Cannon Beach gazette. (Cannon Beach, Or.) 1977-current, November 17, 2017, Page 7A, Image 7

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    November 17, 2017 | Cannon Beach Gazette | • 7A
North Coast is backdrop for cards
New deck
coming this
By Rebecca Herren
Cannon Beach Gazette
Illustrator Aaron Trotter
was in Cannon Beach, often
seen around town sketch-
ing his next set of illustrated
playing cards focused solely
on Cannon Beach. But during
the festival weekend, visitors
could find him talking about
his newly launched deck of
illustrated playing cards high-
lighting 52 landmarks of Or-
egon’s North Coast — from
Newport to Astoria — at Voy-
ages, a toy, comic and game
His new deck features the
rugged and stormy nature of
Oregon’s Coast, illustrating
a different beach, state park,
viewpoint or historic land-
This is Trotter’s seventh
year in the card business, he
said, first releasing a deck of
Portland landmarks in 2010
with other Portland-centric
decks following. Now, he
looks forward to covering
more areas around Oregon
and Washington.
He sketches in pen and ink
on location over a succession
of road trips, and has traveled
extensively spending about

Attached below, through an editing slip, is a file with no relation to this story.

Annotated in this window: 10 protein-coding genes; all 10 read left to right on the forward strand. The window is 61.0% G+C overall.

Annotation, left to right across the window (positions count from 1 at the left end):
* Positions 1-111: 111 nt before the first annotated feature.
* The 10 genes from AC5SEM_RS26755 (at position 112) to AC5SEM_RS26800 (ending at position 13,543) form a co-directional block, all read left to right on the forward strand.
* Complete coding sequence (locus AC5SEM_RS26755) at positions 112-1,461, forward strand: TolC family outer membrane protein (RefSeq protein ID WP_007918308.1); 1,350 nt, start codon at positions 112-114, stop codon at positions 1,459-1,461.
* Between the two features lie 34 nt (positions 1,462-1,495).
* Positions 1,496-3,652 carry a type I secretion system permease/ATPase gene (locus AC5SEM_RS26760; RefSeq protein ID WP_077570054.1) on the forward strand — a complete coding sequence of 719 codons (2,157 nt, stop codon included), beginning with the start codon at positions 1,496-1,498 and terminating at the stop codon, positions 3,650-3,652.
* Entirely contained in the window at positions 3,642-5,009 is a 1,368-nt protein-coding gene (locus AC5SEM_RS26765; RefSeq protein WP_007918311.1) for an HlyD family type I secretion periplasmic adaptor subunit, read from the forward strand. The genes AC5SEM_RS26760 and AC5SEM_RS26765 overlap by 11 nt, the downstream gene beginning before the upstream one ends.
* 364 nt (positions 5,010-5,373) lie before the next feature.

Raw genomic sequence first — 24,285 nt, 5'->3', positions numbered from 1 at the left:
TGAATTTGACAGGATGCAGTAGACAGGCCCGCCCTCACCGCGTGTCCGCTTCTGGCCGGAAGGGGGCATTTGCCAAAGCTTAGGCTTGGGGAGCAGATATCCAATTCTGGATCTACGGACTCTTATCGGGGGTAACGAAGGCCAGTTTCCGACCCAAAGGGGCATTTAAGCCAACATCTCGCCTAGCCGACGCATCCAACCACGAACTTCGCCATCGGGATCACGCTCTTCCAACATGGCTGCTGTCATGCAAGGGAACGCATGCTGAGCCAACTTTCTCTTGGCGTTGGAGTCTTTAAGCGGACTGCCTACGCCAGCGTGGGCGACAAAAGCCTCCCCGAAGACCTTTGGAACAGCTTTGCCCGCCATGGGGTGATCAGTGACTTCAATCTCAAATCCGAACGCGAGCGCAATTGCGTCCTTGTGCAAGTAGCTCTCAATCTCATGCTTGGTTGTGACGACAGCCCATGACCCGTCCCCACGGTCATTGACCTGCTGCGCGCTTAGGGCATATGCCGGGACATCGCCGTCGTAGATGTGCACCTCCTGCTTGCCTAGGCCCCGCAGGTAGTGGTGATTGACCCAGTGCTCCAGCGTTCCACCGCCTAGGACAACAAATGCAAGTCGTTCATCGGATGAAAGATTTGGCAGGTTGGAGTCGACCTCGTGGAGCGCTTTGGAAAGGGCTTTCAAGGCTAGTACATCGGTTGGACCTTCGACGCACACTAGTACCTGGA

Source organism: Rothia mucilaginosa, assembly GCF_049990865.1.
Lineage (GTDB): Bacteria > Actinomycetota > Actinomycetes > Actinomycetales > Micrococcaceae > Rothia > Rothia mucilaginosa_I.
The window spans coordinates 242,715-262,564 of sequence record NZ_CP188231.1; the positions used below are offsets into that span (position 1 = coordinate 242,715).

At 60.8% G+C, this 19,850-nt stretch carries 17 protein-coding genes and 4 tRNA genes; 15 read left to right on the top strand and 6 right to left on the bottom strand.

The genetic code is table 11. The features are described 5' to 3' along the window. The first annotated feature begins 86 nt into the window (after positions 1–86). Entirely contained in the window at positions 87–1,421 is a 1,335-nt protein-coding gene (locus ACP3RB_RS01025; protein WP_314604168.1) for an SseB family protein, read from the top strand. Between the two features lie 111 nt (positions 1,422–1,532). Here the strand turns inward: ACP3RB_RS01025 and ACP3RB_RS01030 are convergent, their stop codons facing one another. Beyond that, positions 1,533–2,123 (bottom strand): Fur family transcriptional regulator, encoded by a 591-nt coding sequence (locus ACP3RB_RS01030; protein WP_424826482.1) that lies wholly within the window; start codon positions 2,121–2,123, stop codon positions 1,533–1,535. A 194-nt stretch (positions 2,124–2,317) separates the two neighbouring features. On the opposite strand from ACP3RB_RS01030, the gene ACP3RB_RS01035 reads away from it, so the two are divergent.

one week to 10 days in dif-
ferent cities around the world,
emphasizing landmarks that
are relevant to both locals
and tourists, he said. He has
sketched more than 30 cit-
ies from Los Angeles to New
York, London to Paris, Bar-
celona to Lisbon and Amster-
dam to Tokyo.
The cards are finished in
his Portland studio and dig-
itally printed on high-gloss
cardstock. Trotter remains a
part of the finishing process
and says he is very hands-on
through to the end, including
An enlarged snapshot of
the Oregon North Coast
playing cards shows the
cover sketched by illus-
trator Aaron Trotter who
launched the new deck
during the Stormy Weath-
er Arts Festival at Voyages
in Cannon Beach.
folding the boxes and making
sure each is signed and num-
bered by him.
Smaller than the average
playing deck, Trotter’s cards
are meant to be played, al-
though some collectors prefer
to keep them wrapped and on